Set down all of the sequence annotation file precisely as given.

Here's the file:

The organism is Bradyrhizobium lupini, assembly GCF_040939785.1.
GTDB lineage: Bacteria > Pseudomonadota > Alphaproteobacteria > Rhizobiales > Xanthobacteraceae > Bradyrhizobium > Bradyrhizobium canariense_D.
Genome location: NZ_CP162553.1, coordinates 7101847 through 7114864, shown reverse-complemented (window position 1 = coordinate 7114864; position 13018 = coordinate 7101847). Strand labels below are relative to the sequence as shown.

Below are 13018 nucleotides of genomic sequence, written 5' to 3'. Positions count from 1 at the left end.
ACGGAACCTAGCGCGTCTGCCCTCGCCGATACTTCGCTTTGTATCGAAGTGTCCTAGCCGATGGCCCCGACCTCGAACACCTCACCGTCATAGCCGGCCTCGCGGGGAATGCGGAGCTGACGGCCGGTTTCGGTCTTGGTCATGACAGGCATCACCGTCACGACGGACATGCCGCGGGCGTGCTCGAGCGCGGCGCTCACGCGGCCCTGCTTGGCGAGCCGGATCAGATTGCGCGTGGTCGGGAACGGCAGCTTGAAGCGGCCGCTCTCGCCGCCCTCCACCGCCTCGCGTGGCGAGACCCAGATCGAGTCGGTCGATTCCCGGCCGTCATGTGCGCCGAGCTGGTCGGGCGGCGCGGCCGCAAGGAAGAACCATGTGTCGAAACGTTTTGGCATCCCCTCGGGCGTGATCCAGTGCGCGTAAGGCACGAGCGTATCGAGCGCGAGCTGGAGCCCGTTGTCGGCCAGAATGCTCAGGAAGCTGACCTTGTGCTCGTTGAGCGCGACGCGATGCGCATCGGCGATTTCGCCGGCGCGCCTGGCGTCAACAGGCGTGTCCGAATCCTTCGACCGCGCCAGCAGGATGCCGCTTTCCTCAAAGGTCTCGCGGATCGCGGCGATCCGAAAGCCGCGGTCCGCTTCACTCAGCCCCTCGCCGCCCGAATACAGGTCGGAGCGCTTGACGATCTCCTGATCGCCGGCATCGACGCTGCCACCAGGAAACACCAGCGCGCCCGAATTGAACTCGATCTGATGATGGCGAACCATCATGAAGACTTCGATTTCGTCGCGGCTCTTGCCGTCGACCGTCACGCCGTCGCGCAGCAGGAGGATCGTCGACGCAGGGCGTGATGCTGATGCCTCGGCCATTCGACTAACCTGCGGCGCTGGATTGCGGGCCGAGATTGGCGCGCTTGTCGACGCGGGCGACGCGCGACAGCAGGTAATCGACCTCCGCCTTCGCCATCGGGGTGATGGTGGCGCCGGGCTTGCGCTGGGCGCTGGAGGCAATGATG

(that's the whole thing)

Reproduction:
The organism is Bradyrhizobium lupini, assembly GCF_040939785.1.
GTDB lineage: Bacteria > Pseudomonadota > Alphaproteobacteria > Rhizobiales > Xanthobacteraceae > Bradyrhizobium > Bradyrhizobium canariense_D.
Genome location: NZ_CP162553.1, coordinates 7101847 through 7114864, shown reverse-complemented (window position 1 = coordinate 7114864; position 13018 = coordinate 7101847). Strand labels below are relative to the sequence as shown.

Below are 13018 nucleotides of genomic sequence, written 5' to 3'. Positions count from 1 at the left end.
ACGGAACCTAGCGCGTCTGCCCTCGCCGATACTTCGCTTTGTATCGAAGTGTCCTAGCCGATGGCCCCGACCTCGAACACCTCACCGTCATAGCCGGCCTCGCGGGGAATGCGGAGCTGACGGCCGGTTTCGGTCTTGGTCATGACAGGCATCACCGTCACGACGGACATGCCGCGGGCGTGCTCGAGCGCGGCGCTCACGCGGCCCTGCTTGGCGAGCCGGATCAGATTGCGCGTGGTCGGGAACGGCAGCTTGAAGCGGCCGCTCTCGCCGCCCTCCACCGCCTCGCGTGGCGAGACCCAGATCGAGTCGGTCGATTCCCGGCCGTCATGTGCGCCGAGCTGGTCGGGCGGCGCGGCCGCAAGGAAGAACCATGTGTCGAAACGTTTTGGCATCCCCTCGGGCGTGATCCAGTGCGCGTAAGGCACGAGCGTATCGAGCGCGAGCTGGAGCCCGTTGTCGGCCAGAATGCTCAGGAAGCTGACCTTGTGCTCGTTGAGCGCGACGCGATGCGCATCGGCGATTTCGCCGGCGCGCCTGGCGTCAACAGGCGTGTCCGAATCCTTCGACCGCGCCAGCAGGATGCCGCTTTCCTCAAAGGTCTCGCGGATCGCGGCGATCCGAAAGCCGCGGTCCGCTTCACTCAGCCCCTCGCCGCCCGAATACAGGTCGGAGCGCTTGACGATCTCCTGATCGCCGGCATCGACGCTGCCACCAGGAAACACCAGCGCGCCCGAATTGAACTCGATCTGATGATGGCGAACCATCATGAAGACTTCGATTTCGTCGCGGCTCTTGCCGTCGACCGTCACGCCGTCGCGCAGCAGGAGGATCGTCGACGCAGGGCGTGATGCTGATGCCTCGGCCATTCGACTAACCTGCGGCGCTGGATTGCGGGCCGAGATTGGCGCGCTTGTCGACGCGGGCGACGCGCGACAGCAGGTAATCGACCTCCGCCTTCGCCATCGGGGTGATGGTGGCGCCGGGCTTGCGCTGGGCGCTGGAGGCAATGATG